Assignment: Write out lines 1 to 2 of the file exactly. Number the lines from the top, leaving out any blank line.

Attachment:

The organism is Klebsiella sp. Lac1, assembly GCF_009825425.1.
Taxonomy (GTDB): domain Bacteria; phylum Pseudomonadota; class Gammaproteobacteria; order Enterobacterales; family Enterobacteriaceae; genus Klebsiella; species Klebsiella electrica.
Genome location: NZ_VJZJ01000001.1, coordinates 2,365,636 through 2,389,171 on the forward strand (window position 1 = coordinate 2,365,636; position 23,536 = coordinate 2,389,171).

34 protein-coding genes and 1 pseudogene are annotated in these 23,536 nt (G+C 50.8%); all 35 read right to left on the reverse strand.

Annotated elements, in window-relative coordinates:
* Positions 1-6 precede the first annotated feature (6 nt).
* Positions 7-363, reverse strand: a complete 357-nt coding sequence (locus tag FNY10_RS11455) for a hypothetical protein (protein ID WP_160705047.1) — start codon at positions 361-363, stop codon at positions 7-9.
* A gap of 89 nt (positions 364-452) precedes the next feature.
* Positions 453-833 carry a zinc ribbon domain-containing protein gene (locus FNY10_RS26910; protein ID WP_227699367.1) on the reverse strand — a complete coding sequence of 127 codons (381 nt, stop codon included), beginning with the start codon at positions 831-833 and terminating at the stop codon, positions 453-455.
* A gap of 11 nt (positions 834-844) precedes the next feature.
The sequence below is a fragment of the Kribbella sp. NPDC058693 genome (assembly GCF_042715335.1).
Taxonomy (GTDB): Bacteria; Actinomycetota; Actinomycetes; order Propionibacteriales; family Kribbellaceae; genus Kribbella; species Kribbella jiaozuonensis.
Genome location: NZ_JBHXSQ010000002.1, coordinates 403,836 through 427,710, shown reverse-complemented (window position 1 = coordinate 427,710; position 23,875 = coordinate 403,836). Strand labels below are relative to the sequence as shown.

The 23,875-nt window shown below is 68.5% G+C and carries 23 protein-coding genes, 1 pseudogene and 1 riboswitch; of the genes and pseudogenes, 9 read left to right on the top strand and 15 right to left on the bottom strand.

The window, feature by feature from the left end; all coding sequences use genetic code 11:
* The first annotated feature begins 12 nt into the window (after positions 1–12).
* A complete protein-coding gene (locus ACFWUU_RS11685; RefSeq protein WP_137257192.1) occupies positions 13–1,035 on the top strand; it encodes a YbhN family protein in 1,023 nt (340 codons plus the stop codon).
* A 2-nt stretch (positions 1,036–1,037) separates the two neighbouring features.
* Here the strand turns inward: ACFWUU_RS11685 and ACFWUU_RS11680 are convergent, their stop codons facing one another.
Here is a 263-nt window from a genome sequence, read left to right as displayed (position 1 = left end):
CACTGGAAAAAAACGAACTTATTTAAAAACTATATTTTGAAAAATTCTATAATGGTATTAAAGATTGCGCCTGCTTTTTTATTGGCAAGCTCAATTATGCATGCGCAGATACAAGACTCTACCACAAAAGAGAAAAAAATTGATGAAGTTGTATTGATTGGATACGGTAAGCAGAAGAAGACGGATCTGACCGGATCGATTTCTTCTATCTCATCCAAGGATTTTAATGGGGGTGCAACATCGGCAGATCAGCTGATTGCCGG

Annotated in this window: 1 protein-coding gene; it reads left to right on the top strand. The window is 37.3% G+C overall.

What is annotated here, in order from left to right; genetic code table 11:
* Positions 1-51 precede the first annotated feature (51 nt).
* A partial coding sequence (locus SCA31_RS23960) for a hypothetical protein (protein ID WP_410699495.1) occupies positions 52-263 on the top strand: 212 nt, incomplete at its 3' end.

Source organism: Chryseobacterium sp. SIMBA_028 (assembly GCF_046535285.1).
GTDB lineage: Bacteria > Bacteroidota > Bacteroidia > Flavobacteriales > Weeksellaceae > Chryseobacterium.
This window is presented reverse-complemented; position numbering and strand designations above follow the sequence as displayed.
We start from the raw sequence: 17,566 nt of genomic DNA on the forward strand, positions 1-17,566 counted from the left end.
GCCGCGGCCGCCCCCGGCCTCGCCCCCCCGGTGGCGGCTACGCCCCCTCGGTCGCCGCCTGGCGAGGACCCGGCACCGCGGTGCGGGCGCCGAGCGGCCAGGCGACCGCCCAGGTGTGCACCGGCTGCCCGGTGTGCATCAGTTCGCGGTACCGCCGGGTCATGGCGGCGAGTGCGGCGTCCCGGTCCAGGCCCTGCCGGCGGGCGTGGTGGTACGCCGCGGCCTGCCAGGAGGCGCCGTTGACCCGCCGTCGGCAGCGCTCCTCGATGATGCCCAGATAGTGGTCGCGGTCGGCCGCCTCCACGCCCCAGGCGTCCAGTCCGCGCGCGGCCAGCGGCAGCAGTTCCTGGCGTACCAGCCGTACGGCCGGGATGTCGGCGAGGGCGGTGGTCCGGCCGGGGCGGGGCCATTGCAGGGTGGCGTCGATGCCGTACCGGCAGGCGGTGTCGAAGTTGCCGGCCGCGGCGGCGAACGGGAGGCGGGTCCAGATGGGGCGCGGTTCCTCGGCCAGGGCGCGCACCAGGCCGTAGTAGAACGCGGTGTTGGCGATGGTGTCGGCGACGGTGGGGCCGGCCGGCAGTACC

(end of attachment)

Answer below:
The organism is Klebsiella sp. Lac1, assembly GCF_009825425.1.
Taxonomy (GTDB): domain Bacteria; phylum Pseudomonadota; class Gammaproteobacteria; order Enterobacterales; family Enterobacteriaceae; genus Klebsiella; species Klebsiella electrica.